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N80 Montchanin - Chalon-sur-Saône

N80 or RN80 is a route nationale and expressway that forms part of the RCEA concept. N80 is the easternmost leg from Montchanin to Chalon-sur-Saône.

N80 has been upgraded to a four lane, 110 km/h expressway, starting in the early 1990s. It wasn't until recent years that a longer continuous stretch of expressway was completed. Construction is currently ongoing to expand the westernmost segment near Montchanin to four lanes.

1. N80 twinning near Montchanin, this is shortly after the N70 roundabout.

N80-2 by European Roads, on Flickr

2.

N80-4 by European Roads, on Flickr

3. Section control.

N80-5 by European Roads, on Flickr

4. The landscape is fairly interesting for Central France standards, more interesting than along N70 and N79.

N80-6 by European Roads, on Flickr

5.

N80-7 by European Roads, on Flickr

6.

N80-8 by European Roads, on Flickr

7.

N80-9 by European Roads, on Flickr

8.

N80-12 by European Roads, on Flickr

9.

N80-15 by European Roads, on Flickr

10.

N80-16 by European Roads, on Flickr
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Old February 5th, 2017, 10:23 PM   #3539
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Finally !!!
Quote:
Originally Posted by Brisavoine
Incredible but true! The international bridge over the Oyapock River between France and Brazil, whose construction was completed in August 2011, is FINALLY about to open to traffic!



The bridge couldn't be opened to traffic during all these years essentially because of the Brazilians. Originally the Brazilians were very keen to build a bridge with France (the first road connection between the EU and the Mercosur, as it was hailed at the time), but then they built the bridge without planning for an access road and customs house.

The French completed the access road and all the customs and immigration installations on their side of the border before the bridge was even completed:







That's the French border checkpoint before the bridge (built in time for the completion of the bridge in 2011, and waiting unused for 6 years now!!):



Next to the checkpoint is a complex of customs houses and immigration agent offices (here under construction in early 2011):



France has had to station dozens of border agents there for 6 years now, even though the bridge is unused, in case some people crossed the bridge on foot:



On the Brazilian side, on the other hand, there was only a dirt track leading to the bridge, and no customs house or border police checkpoint. This was the road on the Brazilian side:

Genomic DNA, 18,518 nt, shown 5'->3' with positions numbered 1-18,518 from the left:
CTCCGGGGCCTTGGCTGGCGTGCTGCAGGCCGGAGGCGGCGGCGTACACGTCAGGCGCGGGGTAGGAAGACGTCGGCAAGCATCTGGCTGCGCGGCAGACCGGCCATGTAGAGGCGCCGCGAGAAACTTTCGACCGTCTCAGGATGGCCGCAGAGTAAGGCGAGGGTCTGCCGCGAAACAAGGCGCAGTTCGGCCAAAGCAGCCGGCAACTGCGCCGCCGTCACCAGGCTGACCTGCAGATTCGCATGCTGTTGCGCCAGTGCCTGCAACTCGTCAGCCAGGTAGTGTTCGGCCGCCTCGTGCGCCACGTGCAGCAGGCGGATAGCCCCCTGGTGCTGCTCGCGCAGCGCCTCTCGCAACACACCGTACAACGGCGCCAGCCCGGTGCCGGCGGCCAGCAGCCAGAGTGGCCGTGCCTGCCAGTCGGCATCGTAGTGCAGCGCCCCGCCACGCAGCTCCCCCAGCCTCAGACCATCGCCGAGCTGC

The economic crisis in Brazil slowed progress on paving the access road and building customs and border police installations. What's more, the federal parliament in Brasilia was very slow in ratifying the international agreements with France regarding cross-border car insurance, movements of goods and of people, etc. The Brazilian MPs are peeved because France requires a visa for the Brazilians wishing to enter French Guiana (whereas no visa is required if they wish to travel to Metropolitan France). As for the French, it must be said the French authorities are particularly rigid in terms of the car insurances they require for the Brazilian drivers who want to drive in French Guiana. They wish to apply very strict EU rules without making an exception for this border region of French Guiana. So there has been lots of foot dragging in the federal parliament of Brazil plus an uncompromising attitude on the French side.

Eventually the governor of Amapá (the Brazilian state bordering French Guiana) took the matter in his own hands, and decided to pave the road leading to the bridge. This is now done. They have also finally started to build a Brazilian customs house and border checkpoint, and these should be completed by this summer.

As for the French, in 2015 they finally started granting border-resident cards to the Brazilian people living on the Brazilian side of the border, which appeased the Brazilian MPs who were annoyed by the fact the Brazilians required visas to enter French Guiana. These cards give them the right to stay on French territory for up to 72 hours. The Brazilians, however, complain that these border-resident cards only give the Brazilian border residents access to the border area of French Guiana. They do not give them access to the capital Cayenne 200 km away, so they can't go shopping in the shopping malls in Cayenne. That's due to a combination of French administrative rigidity + paranoia about immigration with the Front National now getting more than 25% of the votes (not in French Guiana, but the anti-FN Creole parties in French Guiana are also paranoid about Brazilian immigration).